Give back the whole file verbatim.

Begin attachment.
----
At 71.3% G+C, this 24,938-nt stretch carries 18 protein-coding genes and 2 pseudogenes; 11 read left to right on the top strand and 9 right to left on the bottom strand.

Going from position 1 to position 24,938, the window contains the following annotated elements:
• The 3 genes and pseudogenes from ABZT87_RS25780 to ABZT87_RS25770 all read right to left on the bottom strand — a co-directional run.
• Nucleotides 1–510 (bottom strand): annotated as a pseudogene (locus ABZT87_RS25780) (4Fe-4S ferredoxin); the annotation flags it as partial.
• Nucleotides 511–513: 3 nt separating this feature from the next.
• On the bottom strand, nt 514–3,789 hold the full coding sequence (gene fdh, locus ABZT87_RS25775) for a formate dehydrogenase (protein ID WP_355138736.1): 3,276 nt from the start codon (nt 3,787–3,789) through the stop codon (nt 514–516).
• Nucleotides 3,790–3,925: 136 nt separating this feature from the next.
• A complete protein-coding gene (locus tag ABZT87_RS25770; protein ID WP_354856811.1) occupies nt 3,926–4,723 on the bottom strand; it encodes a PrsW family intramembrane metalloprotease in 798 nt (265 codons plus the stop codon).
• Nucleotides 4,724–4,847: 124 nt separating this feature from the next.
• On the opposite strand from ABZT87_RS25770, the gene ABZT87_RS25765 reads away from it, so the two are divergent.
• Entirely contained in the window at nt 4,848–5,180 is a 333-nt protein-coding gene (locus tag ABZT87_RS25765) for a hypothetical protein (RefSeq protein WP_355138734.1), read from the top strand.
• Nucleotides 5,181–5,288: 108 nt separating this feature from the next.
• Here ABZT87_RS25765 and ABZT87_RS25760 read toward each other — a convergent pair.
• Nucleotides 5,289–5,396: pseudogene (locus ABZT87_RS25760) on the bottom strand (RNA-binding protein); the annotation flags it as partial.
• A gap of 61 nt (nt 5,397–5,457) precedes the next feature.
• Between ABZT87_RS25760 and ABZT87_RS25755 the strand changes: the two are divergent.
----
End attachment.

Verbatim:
At 71.3% G+C, this 24,938-nt stretch carries 18 protein-coding genes and 2 pseudogenes; 11 read left to right on the top strand and 9 right to left on the bottom strand.

Going from position 1 to position 24,938, the window contains the following annotated elements:
• The 3 genes and pseudogenes from ABZT87_RS25780 to ABZT87_RS25770 all read right to left on the bottom strand — a co-directional run.
• Nucleotides 1–510 (bottom strand): annotated as a pseudogene (locus ABZT87_RS25780) (4Fe-4S ferredoxin); the annotation flags it as partial.
• Nucleotides 511–513: 3 nt separating this feature from the next.
• On the bottom strand, nt 514–3,789 hold the full coding sequence (gene fdh, locus ABZT87_RS25775) for a formate dehydrogenase (protein ID WP_355138736.1): 3,276 nt from the start codon (nt 3,787–3,789) through the stop codon (nt 514–516).
• Nucleotides 3,790–3,925: 136 nt separating this feature from the next.
• A complete protein-coding gene (locus tag ABZT87_RS25770; protein ID WP_354856811.1) occupies nt 3,926–4,723 on the bottom strand; it encodes a PrsW family intramembrane metalloprotease in 798 nt (265 codons plus the stop codon).
• Nucleotides 4,724–4,847: 124 nt separating this feature from the next.
• On the opposite strand from ABZT87_RS25770, the gene ABZT87_RS25765 reads away from it, so the two are divergent.
• Entirely contained in the window at nt 4,848–5,180 is a 333-nt protein-coding gene (locus tag ABZT87_RS25765) for a hypothetical protein (RefSeq protein WP_355138734.1), read from the top strand.
• Nucleotides 5,181–5,288: 108 nt separating this feature from the next.
• Here ABZT87_RS25765 and ABZT87_RS25760 read toward each other — a convergent pair.
• Nucleotides 5,289–5,396: pseudogene (locus ABZT87_RS25760) on the bottom strand (RNA-binding protein); the annotation flags it as partial.
• A gap of 61 nt (nt 5,397–5,457) precedes the next feature.
• Between ABZT87_RS25760 and ABZT87_RS25755 the strand changes: the two are divergent.